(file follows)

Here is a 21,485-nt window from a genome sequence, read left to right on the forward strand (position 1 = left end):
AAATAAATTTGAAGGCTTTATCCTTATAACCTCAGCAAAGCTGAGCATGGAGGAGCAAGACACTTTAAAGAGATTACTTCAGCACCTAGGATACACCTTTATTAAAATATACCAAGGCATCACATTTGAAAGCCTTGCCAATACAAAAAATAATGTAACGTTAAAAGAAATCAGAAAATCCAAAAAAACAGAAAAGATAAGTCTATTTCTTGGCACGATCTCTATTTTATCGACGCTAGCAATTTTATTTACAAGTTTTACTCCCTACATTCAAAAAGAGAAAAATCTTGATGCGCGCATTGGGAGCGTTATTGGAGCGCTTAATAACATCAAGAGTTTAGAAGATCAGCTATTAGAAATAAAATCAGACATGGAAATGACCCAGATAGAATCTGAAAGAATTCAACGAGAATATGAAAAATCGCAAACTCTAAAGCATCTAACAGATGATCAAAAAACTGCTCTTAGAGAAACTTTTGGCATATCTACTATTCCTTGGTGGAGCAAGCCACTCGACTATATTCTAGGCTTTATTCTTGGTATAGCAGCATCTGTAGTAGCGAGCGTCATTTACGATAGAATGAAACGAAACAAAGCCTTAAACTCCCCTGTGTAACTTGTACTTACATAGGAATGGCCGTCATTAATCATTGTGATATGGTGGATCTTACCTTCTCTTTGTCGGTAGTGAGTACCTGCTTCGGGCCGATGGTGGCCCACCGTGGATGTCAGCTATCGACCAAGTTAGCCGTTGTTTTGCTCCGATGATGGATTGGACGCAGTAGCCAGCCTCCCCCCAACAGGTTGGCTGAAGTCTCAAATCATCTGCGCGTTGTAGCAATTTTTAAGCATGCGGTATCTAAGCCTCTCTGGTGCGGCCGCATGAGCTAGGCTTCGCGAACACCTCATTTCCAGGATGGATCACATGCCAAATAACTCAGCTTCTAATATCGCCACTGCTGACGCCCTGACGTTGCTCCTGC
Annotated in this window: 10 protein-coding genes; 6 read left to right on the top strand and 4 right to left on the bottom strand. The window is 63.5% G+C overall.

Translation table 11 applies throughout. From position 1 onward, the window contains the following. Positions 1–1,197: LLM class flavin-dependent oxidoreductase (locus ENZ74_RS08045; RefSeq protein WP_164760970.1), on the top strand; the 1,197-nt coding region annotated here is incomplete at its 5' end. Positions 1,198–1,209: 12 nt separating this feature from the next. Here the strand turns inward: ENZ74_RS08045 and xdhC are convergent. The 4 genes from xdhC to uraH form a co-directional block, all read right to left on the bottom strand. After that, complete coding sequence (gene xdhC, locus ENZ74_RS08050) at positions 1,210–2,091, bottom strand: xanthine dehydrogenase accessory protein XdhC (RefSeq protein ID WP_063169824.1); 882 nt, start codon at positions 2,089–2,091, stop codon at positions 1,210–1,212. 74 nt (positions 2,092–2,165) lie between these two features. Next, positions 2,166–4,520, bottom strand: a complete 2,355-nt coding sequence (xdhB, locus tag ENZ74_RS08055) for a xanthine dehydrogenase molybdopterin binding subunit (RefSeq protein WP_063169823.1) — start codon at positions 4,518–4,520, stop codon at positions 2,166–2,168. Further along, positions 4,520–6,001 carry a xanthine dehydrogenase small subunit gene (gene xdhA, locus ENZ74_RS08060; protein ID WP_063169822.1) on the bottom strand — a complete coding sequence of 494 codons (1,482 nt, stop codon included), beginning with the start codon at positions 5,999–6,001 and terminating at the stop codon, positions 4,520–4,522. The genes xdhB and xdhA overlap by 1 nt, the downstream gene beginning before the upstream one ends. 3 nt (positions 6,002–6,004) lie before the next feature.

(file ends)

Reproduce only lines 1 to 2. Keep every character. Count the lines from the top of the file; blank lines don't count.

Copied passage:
Here is a 21,485-nt window from a genome sequence, read left to right on the forward strand (position 1 = left end):
AAATAAATTTGAAGGCTTTATCCTTATAACCTCAGCAAAGCTGAGCATGGAGGAGCAAGACACTTTAAAGAGATTACTTCAGCACCTAGGATACACCTTTATTAAAATATACCAAGGCATCACATTTGAAAGCCTTGCCAATACAAAAAATAATGTAACGTTAAAAGAAATCAGAAAATCCAAAAAAACAGAAAAGATAAGTCTATTTCTTGGCACGATCTCTATTTTATCGACGCTAGCAATTTTATTTACAAGTTTTACTCCCTACATTCAAAAAGAGAAAAATCTTGATGCGCGCATTGGGAGCGTTATTGGAGCGCTTAATAACATCAAGAGTTTAGAAGATCAGCTATTAGAAATAAAATCAGACATGGAAATGACCCAGATAGAATCTGAAAGAATTCAACGAGAATATGAAAAATCGCAAACTCTAAAGCATCTAACAGATGATCAAAAAACTGCTCTTAGAGAAACTTTTGGCATATCTACTATTCCTTGGTGGAGCAAGCCACTCGACTATATTCTAGGCTTTATTCTTGGTATAGCAGCATCTGTAGTAGCGAGCGTCATTTACGATAGAATGAAACGAAACAAAGCCTTAAACTCCCCTGTGTAACTTGTACTTACATAGGAATGGCCGTCATTAATCATTGTGATATGGTGGATCTTACCTTCTCTTTGTCGGTAGTGAGTACCTGCTTCGGGCCGATGGTGGCCCACCGTGGATGTCAGCTATCGACCAAGTTAGCCGTTGTTTTGCTCCGATGATGGATTGGACGCAGTAGCCAGCCTCCCCCCAACAGGTTGGCTGAAGTCTCAAATCATCTGCGCGTTGTAGCAATTTTTAAGCATGCGGTATCTAAGCCTCTCTGGTGCGGCCGCATGAGCTAGGCTTCGCGAACACCTCATTTCCAGGATGGATCACATGCCAAATAACTCAGCTTCTAATATCGCCACTGCTGACGCCCTGACGTTGCTCCTGC